Perfect Moments
We already knew that people dealt with adoption, loss, and infertility everywhere on earth, but it turns out that these themes are also prevalent in a galaxy far far away.

Perfect Moment
It’s your last day to vote for always-inspirational Lori from Weebles Wobblog for the Most Inspiring Blog Award.


15 Responses to “Perfect Moment Monday: A New Hope”

  1. Um…I may be the ONLY person in the free world who has never seen Star Wars. It’s not something I’m proud of. šŸ˜‰

  2. kat Says:

    I love this post! I am a Star Wars fan…but not quite as hard core as my husband…I will definitely have him read this tonight. (For my daughter’s 5th birthday my DH got her Leia ear muffs).

  3. Kristin Says:

    What a great post. I have to admit that I knew Han and Leia had twins but I didn’t know their names.

  4. Sheri Says:

    I wandered over from WeeblesWobblog: to see your Perfect Moment Monday post.

    I have only seen about 1/2 of the Star Wars movies and it’s been a long time. It may be time to rent the entire series and watch them in order to really get the story lines.

    This was very interesting! Thanks for sharing your insights.

  5. Lavender Luz Says:

    What a terrific post! I am bookmarking it to share with Reed someday, if he’s ever in need of processing. This certainly taps into one of his passions.

    Cracking me up about the Christmas ornament and the u/s.

  6. I adore this post.

    Still, now this brings up the question: “Really, they can clone Storm Troopers, but they still haven’t figured out how to get around all forms of infertility?”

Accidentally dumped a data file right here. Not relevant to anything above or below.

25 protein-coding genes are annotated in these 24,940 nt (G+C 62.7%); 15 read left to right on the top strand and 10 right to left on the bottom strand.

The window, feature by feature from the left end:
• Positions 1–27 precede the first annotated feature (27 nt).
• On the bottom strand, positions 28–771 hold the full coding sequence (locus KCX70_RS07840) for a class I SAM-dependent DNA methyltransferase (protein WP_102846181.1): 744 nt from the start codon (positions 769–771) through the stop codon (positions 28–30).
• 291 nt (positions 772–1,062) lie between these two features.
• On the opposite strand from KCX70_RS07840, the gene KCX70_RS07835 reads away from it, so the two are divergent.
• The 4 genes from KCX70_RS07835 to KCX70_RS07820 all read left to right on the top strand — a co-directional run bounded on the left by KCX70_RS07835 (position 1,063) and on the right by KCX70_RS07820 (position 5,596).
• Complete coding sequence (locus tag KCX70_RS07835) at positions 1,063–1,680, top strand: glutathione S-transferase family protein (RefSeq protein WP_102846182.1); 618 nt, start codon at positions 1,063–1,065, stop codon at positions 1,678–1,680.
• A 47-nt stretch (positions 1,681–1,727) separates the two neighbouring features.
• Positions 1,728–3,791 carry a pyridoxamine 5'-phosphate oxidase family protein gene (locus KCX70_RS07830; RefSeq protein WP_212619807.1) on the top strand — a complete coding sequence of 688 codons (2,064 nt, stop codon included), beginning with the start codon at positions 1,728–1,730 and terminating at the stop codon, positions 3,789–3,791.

I imagine that if the Star Wars films and books were written today then the Organas would’ve hired a surrogate.

  7. Carrie Says:

    I loved this! I am a little late for Star Wars, but my older brother loved it. I was absolutely terrified of Darth Vader and still am. I will have to go watch all the movies in a row while I am resting during the pregnancy. Now I can look for all of these themes you so astutely point out. šŸ™‚

    Hope you are feeling well! BTW, I’d love to see a picture of that ornament for Show and Tell sometime.

  8. Cara Says:

    I, like the few 80’s born, also never got into star wars but now I think that I might watch straight through — just to see.

    As always, a moving post.

  9. chelle Says:

    This post makes me smile. šŸ™‚

  10. samcy Says:

    I love Star Wars but never thought of it like this – although when I watched the last one and he said the thing about the adopting a girl I did wonder what pain they had gone through on that path… life imitates art?


  11. Dora Says:

    Love this post. Adorable geekiness! šŸ™‚

  12. shinejil Says:

    I’m laughing at the light speed, but no u/s comment. Or maybe even in fantastically hi-tech societies, some dudes still won’t feel like going to prenatal appts?

  13. loribeth Says:

    This post was very cool but it also gave me chills. Friends of ours from our pg loss support group were Star Wars fans who had named their stillborn baby girl Leia while in utero. When her brother was born, they naturally named him Luke. : )

    Dh & I caught the end of “Return of the Jedi” the other night on TV. I can never watch those movies now without thinking of these friends & their children.

  14. strongblonde Says:

    B loves Star Wars. I do, too, if I’m honest. šŸ™‚ We got the same thing when we announced our boy/girl twins!!

  15. MLO Says:

    Hrm… I’m a sci-fi fan from way back. I never got into the Star Wars novels – more the Dragonlance (fantasy, I know) and Star Trek universe with lots of Asimov, Asprin, Bujold, and Butler shown in. (Yes, I never made it to the later part of the alphabet…)

    I think the public at large is largely unaware of even the basics of IVF, artificial insemination, gestational surrogacy, and outside of certain busybodies in religious (I include the radical environmentalists here) institutions, nobody cares what technology can do until it affects them directly.

    Of note, Reagan’s widow who after her husband outlawed much of the research in IVF and stem cells is now a proponent.

    Most SF readers are more annoyed the tech isn’t already here than that it will cause some great cataclysm. (Again, religious busybodies being the exception.)